(Bern) Bern, Switzerland.
3 km from the center of Bern, in a loop of the Aare
river. The ancient name is unknown. It succeeded two
oppida of the Helvetii in a naturally fortified position on
a three-lobed spit with steep banks. The older oppidum
flourished 150-58 B.C.; the later one, built by the Helvetii
after their defeat by Caesar at Bibracte in 58 B.C., developed into the Roman vicus. A 1st c. military post also
attests the importance of this site, on the shortest road
to Italy over the Lötschberg and Simplon passes. A destruction level may reflect the events of A.D. 69 (Tac.
1.67). The settlement flourished until menaced by the
Alamanni ca. A.D. 260, when it was abandoned.
Oppidum I enclosed the entire peninsula within its
ramparts (150,000 sq. m); the defenses are still visible.
The settlement was in the S part. Oppidum II (ca. 80,000
sq. m) occupied the N spit only, and access to it was
protected by a new rampart across the neck. The fortifications were not kept up after 52 B.C. The vicus spread
along the main road on the plateau (1.5 km long) and
has been partly explored. The houses, on both sides of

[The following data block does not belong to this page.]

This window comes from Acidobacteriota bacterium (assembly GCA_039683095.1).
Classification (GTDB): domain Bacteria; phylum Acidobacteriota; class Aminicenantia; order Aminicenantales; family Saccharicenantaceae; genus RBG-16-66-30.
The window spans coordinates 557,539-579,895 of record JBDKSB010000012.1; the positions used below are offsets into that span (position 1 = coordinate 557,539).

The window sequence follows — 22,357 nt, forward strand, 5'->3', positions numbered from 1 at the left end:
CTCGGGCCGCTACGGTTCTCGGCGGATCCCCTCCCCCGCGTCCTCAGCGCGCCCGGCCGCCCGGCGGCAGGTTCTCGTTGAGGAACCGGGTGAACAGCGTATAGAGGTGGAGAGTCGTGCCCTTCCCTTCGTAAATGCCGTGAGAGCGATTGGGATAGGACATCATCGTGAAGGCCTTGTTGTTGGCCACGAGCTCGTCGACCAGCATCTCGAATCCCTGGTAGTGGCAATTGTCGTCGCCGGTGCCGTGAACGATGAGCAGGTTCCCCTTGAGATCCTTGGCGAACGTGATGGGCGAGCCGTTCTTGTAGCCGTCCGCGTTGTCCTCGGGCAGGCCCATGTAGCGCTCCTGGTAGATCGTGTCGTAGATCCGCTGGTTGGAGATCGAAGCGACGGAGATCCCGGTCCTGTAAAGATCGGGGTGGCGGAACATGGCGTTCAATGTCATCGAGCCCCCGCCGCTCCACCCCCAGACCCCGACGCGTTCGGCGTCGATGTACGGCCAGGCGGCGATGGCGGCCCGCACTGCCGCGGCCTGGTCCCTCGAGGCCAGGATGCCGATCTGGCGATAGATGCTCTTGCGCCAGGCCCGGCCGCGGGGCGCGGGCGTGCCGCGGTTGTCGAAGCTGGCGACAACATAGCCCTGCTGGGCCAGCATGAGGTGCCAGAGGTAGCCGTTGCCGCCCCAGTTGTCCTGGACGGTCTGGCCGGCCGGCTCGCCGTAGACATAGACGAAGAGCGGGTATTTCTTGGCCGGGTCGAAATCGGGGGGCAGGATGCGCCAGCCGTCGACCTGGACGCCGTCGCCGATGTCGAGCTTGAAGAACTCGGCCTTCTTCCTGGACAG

the road and to the W, had no uniform plan except for
a portico facing the street, and were usually very simple. Workshops were numerous, including bronze foundries and a sizable potters' quarter. A small bath has also
been found. At the S end of the settlement were three
small temples of Gaulish type (the largest 19 x 18 m),
possibly part of a larger precinct. Still farther S (behind
the new Matthäuskirche), and built against the late ramparts, stood a very small amphitheater (27.5 x 25.3 m).
The seats were earth terraces with a low stone retaining
wall next to the arena.
There is a small exhibit at the Kirchgemeindehaus; all
other finds are in the Bernisches Historisches Museum in
H. Müller-Beck & E. Ettlinger, “Die
Engehalbinsel bei Bern und ihre wichtigsten vor- und
frühgeschichtlichen Denkmäler,” Jb. des Historischen
Museums in Bern
39-40 (1959-60) 367-82MPI
; id., “Die
Besiedlung der Engehalbinsel bei Bern auf Grund des
Kenntnisstandes vom Februar des Jahres 1962,”
43-44 (1962-63) 107-53MPI
; id., “Ein helvetisches Brandgrab von der Engehalbinsel,” Jb. Schweiz.
Gesell. f. Urgeschichte
50 (1963) 43-54PI
; V. von Gonzenbach, BonnJbb
163 (1963) 111-12; summaries: Jb.
Schweiz. Gesell. f. Urgeschichte
46 (1957) 121-23; 54
V. VON GONZENBACH